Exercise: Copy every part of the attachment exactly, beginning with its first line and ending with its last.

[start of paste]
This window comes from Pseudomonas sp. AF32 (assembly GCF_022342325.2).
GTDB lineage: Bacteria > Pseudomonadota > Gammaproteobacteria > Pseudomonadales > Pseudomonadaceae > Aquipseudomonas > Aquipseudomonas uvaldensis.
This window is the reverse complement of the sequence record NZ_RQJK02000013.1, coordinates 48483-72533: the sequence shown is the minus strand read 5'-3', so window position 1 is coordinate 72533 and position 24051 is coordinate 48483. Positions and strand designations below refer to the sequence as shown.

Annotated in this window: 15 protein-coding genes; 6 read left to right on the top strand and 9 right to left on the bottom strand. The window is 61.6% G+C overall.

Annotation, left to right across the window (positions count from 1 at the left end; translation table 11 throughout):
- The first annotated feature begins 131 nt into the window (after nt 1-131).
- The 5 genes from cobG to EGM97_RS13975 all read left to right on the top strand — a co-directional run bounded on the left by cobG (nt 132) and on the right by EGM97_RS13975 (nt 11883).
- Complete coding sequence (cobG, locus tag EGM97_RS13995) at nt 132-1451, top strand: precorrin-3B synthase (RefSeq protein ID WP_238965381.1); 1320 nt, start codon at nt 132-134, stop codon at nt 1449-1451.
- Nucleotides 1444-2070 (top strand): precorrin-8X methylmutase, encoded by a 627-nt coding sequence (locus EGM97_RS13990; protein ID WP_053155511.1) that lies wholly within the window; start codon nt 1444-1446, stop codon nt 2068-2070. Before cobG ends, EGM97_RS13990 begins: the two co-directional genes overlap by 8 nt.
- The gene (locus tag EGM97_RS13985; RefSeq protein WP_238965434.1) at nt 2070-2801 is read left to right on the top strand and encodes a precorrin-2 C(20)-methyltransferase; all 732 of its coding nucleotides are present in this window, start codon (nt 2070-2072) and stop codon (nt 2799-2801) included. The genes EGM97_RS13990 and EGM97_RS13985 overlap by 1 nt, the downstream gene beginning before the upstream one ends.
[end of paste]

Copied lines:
This window comes from Pseudomonas sp. AF32 (assembly GCF_022342325.2).
GTDB lineage: Bacteria > Pseudomonadota > Gammaproteobacteria > Pseudomonadales > Pseudomonadaceae > Aquipseudomonas > Aquipseudomonas uvaldensis.
This window is the reverse complement of the sequence record NZ_RQJK02000013.1, coordinates 48483-72533: the sequence shown is the minus strand read 5'-3', so window position 1 is coordinate 72533 and position 24051 is coordinate 48483. Positions and strand designations below refer to the sequence as shown.

Annotated in this window: 15 protein-coding genes; 6 read left to right on the top strand and 9 right to left on the bottom strand. The window is 61.6% G+C overall.

Annotation, left to right across the window (positions count from 1 at the left end; translation table 11 throughout):
- The first annotated feature begins 131 nt into the window (after nt 1-131).
- The 5 genes from cobG to EGM97_RS13975 all read left to right on the top strand — a co-directional run bounded on the left by cobG (nt 132) and on the right by EGM97_RS13975 (nt 11883).
- Complete coding sequence (cobG, locus tag EGM97_RS13995) at nt 132-1451, top strand: precorrin-3B synthase (RefSeq protein ID WP_238965381.1); 1320 nt, start codon at nt 132-134, stop codon at nt 1449-1451.
- Nucleotides 1444-2070 (top strand): precorrin-8X methylmutase, encoded by a 627-nt coding sequence (locus EGM97_RS13990; protein ID WP_053155511.1) that lies wholly within the window; start codon nt 1444-1446, stop codon nt 2068-2070. Before cobG ends, EGM97_RS13990 begins: the two co-directional genes overlap by 8 nt.
- The gene (locus tag EGM97_RS13985; RefSeq protein WP_238965434.1) at nt 2070-2801 is read left to right on the top strand and encodes a precorrin-2 C(20)-methyltransferase; all 732 of its coding nucleotides are present in this window, start codon (nt 2070-2072) and stop codon (nt 2799-2801) included. The genes EGM97_RS13990 and EGM97_RS13985 overlap by 1 nt, the downstream gene beginning before the upstream one ends.